Tent – Our tent is a slightly modified Norwegian-made expedition tent, the Helsport Spitsebergen X-trem Camp. Advertised as a four-man tent, we find it suits us two and our gear just perfectly. Our modifications are factory made and consist of a “chimney” placed at the apex of the tent to help ventilate moisture, and a few extra guy lines to stabilize even better in severe winds. We will also be using a double pole set, giving twice the strength to each “pole” in severe weather.

Jens and Gisle enjoying a nice evening in the Skarveheimen mountains.
                            Photo: J. Otto Nørbech-Eidem (using a tripod and timer.)

Skis and boots – Ski gear is almost as important as dogs and the sled on a journey like this. We are using Norwegian Åsnes Finnmark skis. A newly introduced ski, it is designed for use with dogs. This means there are no sharp steel edges on the skis, which might severely lacerate paws and legs if we accidentally stepped on or ran over a dog. Our ski poles are light weight carbon fiber expedition poles.

Our ski boots are Norwegian Alfa Polar Advance, a lightweight leather and cordura boot meant to be used along with insulating woolen inner liners. This is a very warm boot intended for extreme cold, constructed on the same principles Roald Amundsen designed his boots after the 1911 expedition to the South Pole. Our bindings are old fashioned cable/wire bindings, giving a strong and reliant system in all weather conditions.

Sleeping bags – Better described as a sleeping system, it consists of two sleeping bags, one outside the other, two ground mats, one standard and one inflatable, all packed into a “bedding”, a large waterproof bag that lets you transport your sleeping bags rolled out. With your ground mat inflated, everything is ready to just pop inside the tent and crawl into. Not having to pack/unpack and inflate/deflate saves both time, energy and fingertips in cold conditions. Isbjørn (Polar Bear), sewed our outer sleeping bags to specifically fit over the shelf of inner sleeping bags.

Our beddings and our transportation bag for the tent, are from UTE Depot, a Røros based company that imports Exped and Ortlieb brands to Norway.  Both the bedding and tent bag are brand new (not the ones in the photos in this article), and we will be their first real field test.

Clothing – Most of our clothing consists of multi layers of wool, covered by a windproof, water repelling outer shell of anorak and pants made from microfiber. For this trip we have chosen microfiber over cotton which we usually prefer, because it dries much faster when it has become wet. Since we have to do all our drying in the tent, with heat from our stoves, this is a huge plus.

Man food – We need a lot of daily energy on this trip, but not anything near what modern man hauling explorers require. We have estimated a daily calorie intake of around 4000 kcal. This is comprised of three basic meals a day plus chocolate and other snacks. Breakfast is a porridge made from granola, nuts, raisins, powdered milk, sugar, butter and boiling water. Lunch is a freeze-dried meal, supplemented with dried fruits, nuts and chocolate. Dinner is another freeze-dried meal, mashed potatoes, potato chips, dried cured meats, chocolate etc.

Dog food – For the dogs we have gone pretty much back to basics. After considering several options, we found nothing that both fit the dogs needs, as well as our budget. The solution was making our own dog food – traditional pemmican. Our pemmican is made of fish meal and beef tallow, with a balanced supplement of vitamins and minerals.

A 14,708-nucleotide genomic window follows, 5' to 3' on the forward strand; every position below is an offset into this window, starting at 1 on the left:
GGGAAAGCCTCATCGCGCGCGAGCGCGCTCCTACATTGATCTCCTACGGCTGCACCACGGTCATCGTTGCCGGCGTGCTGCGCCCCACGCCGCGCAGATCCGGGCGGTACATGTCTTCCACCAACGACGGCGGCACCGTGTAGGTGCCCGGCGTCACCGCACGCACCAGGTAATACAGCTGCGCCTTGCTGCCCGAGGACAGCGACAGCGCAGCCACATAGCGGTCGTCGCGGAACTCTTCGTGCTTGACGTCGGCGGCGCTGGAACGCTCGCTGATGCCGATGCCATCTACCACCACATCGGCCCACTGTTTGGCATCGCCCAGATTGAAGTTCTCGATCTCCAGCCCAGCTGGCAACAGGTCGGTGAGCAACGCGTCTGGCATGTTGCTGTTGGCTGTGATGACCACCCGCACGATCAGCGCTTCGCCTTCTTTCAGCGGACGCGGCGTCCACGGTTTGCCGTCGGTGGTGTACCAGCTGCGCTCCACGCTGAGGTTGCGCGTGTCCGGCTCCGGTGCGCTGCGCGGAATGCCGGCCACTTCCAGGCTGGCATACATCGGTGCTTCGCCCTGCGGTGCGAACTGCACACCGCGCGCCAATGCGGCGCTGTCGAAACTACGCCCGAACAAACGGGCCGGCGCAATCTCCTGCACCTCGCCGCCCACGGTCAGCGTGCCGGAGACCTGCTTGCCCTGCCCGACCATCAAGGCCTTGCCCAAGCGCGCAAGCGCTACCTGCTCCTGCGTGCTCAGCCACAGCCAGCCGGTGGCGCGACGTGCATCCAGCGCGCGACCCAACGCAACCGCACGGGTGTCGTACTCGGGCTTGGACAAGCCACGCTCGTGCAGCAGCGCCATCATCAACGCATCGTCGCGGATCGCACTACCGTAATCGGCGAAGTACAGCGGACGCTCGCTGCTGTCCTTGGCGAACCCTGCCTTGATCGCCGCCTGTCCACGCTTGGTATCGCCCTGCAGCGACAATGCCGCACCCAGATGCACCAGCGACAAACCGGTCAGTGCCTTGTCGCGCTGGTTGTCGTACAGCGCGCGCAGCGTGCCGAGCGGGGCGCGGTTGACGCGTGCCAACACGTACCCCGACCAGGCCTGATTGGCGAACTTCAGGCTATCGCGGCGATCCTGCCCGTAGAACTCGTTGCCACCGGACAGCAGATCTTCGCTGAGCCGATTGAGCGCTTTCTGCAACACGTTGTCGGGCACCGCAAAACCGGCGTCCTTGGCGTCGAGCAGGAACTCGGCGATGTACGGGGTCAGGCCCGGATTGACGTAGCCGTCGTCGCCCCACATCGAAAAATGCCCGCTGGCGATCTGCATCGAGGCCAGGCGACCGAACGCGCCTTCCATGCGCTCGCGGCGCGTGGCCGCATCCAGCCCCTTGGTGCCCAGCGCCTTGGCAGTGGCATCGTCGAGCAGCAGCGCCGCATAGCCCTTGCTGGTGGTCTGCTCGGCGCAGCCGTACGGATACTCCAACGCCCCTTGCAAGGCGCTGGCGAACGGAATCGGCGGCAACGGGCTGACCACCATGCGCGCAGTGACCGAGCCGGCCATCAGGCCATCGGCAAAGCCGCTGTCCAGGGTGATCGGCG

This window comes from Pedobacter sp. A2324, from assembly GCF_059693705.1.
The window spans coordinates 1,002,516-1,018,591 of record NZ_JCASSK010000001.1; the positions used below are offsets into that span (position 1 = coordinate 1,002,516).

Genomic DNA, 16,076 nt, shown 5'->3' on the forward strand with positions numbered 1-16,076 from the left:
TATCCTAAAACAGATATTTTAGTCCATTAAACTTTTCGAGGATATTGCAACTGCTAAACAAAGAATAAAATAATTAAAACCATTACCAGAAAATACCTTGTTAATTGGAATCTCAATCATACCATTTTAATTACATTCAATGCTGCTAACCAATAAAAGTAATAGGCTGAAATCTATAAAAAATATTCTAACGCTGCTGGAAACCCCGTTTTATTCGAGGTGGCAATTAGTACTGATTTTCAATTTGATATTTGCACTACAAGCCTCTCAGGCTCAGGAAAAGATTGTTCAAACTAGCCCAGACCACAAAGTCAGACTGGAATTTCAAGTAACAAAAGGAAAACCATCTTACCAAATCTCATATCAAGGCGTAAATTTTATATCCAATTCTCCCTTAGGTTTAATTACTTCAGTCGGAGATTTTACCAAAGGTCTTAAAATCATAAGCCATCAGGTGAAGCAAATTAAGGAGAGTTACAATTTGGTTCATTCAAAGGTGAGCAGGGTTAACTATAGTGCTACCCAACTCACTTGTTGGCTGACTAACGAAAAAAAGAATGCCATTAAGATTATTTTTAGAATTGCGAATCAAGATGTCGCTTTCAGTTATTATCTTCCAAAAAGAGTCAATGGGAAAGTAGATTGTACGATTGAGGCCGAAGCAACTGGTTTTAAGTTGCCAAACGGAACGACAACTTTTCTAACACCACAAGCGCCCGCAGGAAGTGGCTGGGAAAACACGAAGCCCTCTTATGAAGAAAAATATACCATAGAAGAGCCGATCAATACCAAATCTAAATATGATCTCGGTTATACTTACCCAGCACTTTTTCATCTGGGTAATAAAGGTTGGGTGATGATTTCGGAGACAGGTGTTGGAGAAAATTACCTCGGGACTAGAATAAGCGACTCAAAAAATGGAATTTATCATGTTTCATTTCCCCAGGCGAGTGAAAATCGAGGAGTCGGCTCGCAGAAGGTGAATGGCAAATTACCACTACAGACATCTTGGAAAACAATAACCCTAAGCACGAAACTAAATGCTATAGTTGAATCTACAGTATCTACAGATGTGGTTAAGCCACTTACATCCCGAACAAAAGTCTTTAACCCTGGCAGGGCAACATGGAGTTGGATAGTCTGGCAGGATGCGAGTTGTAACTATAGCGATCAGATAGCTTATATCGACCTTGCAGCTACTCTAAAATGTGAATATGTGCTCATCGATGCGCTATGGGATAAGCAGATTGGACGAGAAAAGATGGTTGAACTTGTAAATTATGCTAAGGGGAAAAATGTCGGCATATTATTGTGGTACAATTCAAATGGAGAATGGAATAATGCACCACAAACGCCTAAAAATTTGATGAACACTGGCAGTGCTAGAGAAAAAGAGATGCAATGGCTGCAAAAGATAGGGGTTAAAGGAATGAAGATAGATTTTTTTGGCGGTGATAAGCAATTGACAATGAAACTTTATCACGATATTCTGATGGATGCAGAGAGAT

Eight dogs pull a sled with a 200 kg load with surprising ease. Gisle has to
 ski hard to keep up.                                      Photo: J. Otto Nørbech-Eidem

Most important of all on an arctic journey is personal experience. We each separately, and especially combined, have enough experience to carry out this Svalbard trip in as safe a manner as possible.

I have been an active outdoorsman for over 30 years now and have a lot of experience in winter back country travel. I have had Greenland Dogs since 1998 and traveled with them extensively all these years. Jens and I have also done yearly winter trips together for the last 15 years. We work well together, have no personal conflicts, and thoroughly enjoy each others' company.

Jens has no dogs of his own, but over the years he has gained enough experience with my dogs to travel with them alone if necessary, an important safety element on a long journey in remote places. No matter how well prepared we are, accidents might happen and, in a worst-case scenario, one of us might at some point be faced with solo handling everything – dogs, sled, setting camp – with a severely injured or even dead companion. Yes, we can always call for help. We have both a satellite phone and personal locator beacons.  But in severe conditions help could be many hours or even days away.

Want to follow us?
We have launched a website if anyone wishes to follow us. It is in Norwegian only. Sorry about that, but pictures are multilingual, and there is always Google Translate. We are also on Facebook under the name Langsomt på Svalbard (Slowly on Svalbard in English).

We are also always on the lookout for support, both economic, others' experience or simply moral support. Feel free to contact me if you like through either e-mailFacebook or our website. I’ll try to answer any questions you might have.

Please wish us smooth ice and narrow leads, we might just need it!